The best-selling author vowed his last novel, The Kill List, would be his last, but as it turns out, he had another book in him. Kim Normanton met him.
Following the overnight success of his first novel The Day of the Jackal, back in 1971, Frederick Forsythe has now sold over 70 million books worldwide.
It was widely reported his last novel would be his last, but speaking at last year’s Cheltenham Literature Festival, Frederick revealed why he wanted to write The Fox, his latest tale about an 18-year-old schoolboy with Asperger’s who can hack through firewalls and access top secrets. When the idea hit him, he felt it was a pity to waste it and his wife, agent and publisher encouraged him to do it.
He set himself an “impossibly, crushingly tight schedule” to complete it and nearly killed himself in doing so.
Without giving too much way, the book is a compelling read and looks at the poisonings in Salisbury and incorporates many very current and worrying events.
But was he worried that the book could slightly date because some of these things are still unfolding and may well change?
It got rather weird halfway through the writing period, I was reading my paper in the morning before going to my typewriter and thinking ‘oh gosh, you guys slow down a bit, you’re doing it all before I finish the book’. So yes, I did borrow, I borrowed from the Skripal affair and now we’re still living with it because we’re getting more and more revelations.
“And there was a young man with this bizarre gift of being able to burst through the firewalls that surround the most secret databases in the world and the Americans wanted us to extradite him, they were going to put him in prison. We didn’t and he’s now living quietly in this country so, it’s drawn very much on recent past with a tad maybe of the future”.
It’s a surprise to hear that he still writes his stories on a typewriter. But, does it have any effect on the substance that he writes?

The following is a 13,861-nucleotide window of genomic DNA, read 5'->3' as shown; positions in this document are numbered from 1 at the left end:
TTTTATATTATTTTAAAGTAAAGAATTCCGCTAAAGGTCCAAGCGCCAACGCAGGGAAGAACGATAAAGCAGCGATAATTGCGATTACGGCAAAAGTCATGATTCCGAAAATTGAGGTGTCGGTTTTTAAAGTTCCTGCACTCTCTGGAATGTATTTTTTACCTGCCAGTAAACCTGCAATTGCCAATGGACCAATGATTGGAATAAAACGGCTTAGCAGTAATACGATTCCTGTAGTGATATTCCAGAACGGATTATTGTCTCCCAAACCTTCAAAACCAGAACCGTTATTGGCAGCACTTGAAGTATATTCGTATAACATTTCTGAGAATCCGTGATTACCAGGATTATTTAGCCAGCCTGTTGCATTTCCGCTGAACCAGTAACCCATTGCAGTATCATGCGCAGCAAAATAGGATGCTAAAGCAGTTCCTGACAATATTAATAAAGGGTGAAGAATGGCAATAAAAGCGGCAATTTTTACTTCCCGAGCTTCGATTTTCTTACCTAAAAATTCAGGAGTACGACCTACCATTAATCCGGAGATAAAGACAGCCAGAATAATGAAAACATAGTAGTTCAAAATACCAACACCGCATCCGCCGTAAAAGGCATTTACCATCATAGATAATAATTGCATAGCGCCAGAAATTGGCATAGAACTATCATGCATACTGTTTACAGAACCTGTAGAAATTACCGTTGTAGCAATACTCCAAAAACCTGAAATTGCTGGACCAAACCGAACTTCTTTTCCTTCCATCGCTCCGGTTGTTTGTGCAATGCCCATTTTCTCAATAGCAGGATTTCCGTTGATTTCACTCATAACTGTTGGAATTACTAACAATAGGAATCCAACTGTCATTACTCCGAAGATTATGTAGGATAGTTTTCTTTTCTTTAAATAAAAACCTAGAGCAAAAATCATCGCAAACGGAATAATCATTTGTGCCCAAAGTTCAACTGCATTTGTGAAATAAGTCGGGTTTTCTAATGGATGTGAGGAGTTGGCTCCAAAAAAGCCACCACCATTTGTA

He says: “No, I don’t think so. Basically, I still feel in my bones I’m a journalist still and a foreign correspondent, which I was for years.
“Two things about foreign correspondent, in those days you had your typewriter with you, it was a portable typewriter and you wrote on it.
“The other thing about being a foreign correspondent is you can’t say to your Editor, after the deadline, can I have it back I’d like to re-write it? The answer is no, this has been published. So a foreign correspondent has to get it right the first time and whatever I submit to the publisher’s is the first draft and that’s what you read, I don’t do re-writes.”
So you don’t ever re-read your books and think, darn I wish I had picked that up?
"No, no, I’m afraid I don’t. It’s, it’s a bit like being in the papers as being in the book, it’s passed, draw a line, next story, what’s the next story?”
Frederick gives a lot of himself in his books, but what is the most dangerous thing he has ever done?
When I was 18, I was flying single seat jet fighters in the RAF and yes, there were some scary moments then, it didn’t have an ejector seat so it was a bit of a flying coffin because if anything went wrong you couldn’t get out.
“I wouldn’t want to pick one particular incident, suffice to say that I think probably the scariest ever was being caught in a cyclone in the middle of the Indian Ocean in an open fishing boat and watching 45, 50-foot walls of water coming towards us, I thought I’m not going to be alive tonight, I’m dead.”
Thankfully, he survived and gave the world some glorious books to read and debate.
Search books by Frederick and other authors at the RNIB Library.
This article originally appeared in the Winter 2019 edition of Connect Magazine.
Picture: © John Swannell